About the Artwork

This painting depicts the assembly of the 'Thirteen Deities' (Jap. jusanbutsu) of the Japanese Shingon School of Vajrayana Buddhism. Shingon, meaning 'True Words', is derived from the Chinese and Sanskrit terms for mantra. This tradition developed from the teachings of a Japanese monk named Kukai (774-835), who studied in China for several years with Hui-kuo, the Seventh Patriarch of the 'Esoteric School'. After Hui-kuo died Kukai was recognized as the Eighth Patriarch, and was subsequently known as Kobo-daishi.

The Shingon doctrine is primarily based upon the Sanskrit texts of the Mahavairocana-sutra and the Vajrasekhara-sutra, and their two principal mandalas, which are known as the 'womb-realm' (Jap. taizo-kai) and the 'vajra-realm' (Jap. kongo-kai). Mahavairocana is the universal or 'Primordial Buddha' of the Shingon tradition, and the goal of its practice is to realize that one's essential nature is identical with Mahavairocana as the 'Ultimate Reality' of the dharmakaya. These doctrines of 'Japanese Esoteric Buddhism' are transmitted orally from master to disciple, and its practice essentially employs the 'three secrets' of mudra, mantra and meditation to purify the three aspects of body, speech and mind. The thirteen deities of the Shingon School are derived from the main deities of its two mandalas.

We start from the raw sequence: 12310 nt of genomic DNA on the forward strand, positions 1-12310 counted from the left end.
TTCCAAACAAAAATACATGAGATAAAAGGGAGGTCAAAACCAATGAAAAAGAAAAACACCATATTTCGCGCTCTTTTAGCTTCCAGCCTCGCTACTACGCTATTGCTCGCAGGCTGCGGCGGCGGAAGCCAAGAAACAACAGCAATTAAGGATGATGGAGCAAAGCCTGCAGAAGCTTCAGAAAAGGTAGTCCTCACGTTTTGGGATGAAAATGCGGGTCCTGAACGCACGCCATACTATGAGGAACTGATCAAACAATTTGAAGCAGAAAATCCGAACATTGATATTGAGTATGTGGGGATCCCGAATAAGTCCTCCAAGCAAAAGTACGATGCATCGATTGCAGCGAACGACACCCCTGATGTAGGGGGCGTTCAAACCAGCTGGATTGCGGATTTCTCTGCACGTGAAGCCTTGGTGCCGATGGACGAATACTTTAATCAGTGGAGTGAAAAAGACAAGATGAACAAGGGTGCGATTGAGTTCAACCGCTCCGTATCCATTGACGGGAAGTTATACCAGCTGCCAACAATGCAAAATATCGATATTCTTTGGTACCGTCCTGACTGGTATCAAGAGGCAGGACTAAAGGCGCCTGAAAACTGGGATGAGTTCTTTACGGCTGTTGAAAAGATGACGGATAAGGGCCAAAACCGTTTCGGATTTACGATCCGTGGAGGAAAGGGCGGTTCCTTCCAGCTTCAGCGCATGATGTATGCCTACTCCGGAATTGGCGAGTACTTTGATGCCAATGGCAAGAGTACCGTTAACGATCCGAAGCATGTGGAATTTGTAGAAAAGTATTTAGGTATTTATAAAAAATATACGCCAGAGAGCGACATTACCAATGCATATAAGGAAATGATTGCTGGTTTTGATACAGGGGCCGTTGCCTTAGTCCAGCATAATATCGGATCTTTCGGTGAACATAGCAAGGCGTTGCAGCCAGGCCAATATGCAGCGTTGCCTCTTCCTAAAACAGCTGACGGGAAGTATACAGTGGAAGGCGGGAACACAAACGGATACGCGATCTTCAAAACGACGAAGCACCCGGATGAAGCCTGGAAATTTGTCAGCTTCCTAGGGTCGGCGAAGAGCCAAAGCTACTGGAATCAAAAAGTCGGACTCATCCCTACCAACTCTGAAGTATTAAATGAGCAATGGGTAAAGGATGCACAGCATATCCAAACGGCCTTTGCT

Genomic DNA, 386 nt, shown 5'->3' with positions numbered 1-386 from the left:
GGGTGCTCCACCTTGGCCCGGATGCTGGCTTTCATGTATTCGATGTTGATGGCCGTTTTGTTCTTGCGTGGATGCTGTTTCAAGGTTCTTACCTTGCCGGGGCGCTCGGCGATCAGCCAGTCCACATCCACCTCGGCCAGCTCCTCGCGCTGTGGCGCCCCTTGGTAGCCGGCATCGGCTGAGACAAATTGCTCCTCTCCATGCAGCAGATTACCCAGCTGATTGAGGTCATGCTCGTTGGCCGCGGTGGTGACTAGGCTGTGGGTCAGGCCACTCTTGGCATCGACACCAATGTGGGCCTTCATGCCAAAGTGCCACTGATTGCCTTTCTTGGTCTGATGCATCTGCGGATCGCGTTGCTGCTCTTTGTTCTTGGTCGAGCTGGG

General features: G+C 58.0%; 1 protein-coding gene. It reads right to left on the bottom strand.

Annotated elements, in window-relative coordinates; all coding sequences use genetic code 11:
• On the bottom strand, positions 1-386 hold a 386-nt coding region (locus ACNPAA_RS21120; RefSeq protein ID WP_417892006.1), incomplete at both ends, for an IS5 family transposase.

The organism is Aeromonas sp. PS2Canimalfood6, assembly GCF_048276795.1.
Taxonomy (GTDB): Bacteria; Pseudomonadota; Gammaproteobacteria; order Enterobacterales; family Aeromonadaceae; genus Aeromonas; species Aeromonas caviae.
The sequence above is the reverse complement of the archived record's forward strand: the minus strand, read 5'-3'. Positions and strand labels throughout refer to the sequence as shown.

During the Edo period (1603-1867) it was customary for a child to be taken to one of the temples of these deities during each of the first thirteen years of its life, with each deity serving as an annual protector of the child's life until the onset of puberty. At the end of life they also serve to protect departed souls through the various stages of the afterlife: with the first seven deities protecting each seven day period during the traditional forty-nine day interval of the 'intermediate state' (Tib. bardo); and the last six deities corresponding to the memorial services performed on the hundredth day after death, and the first, second, sixth, twelfth and thirty-second year anniversaries.

© text by Robert Beer

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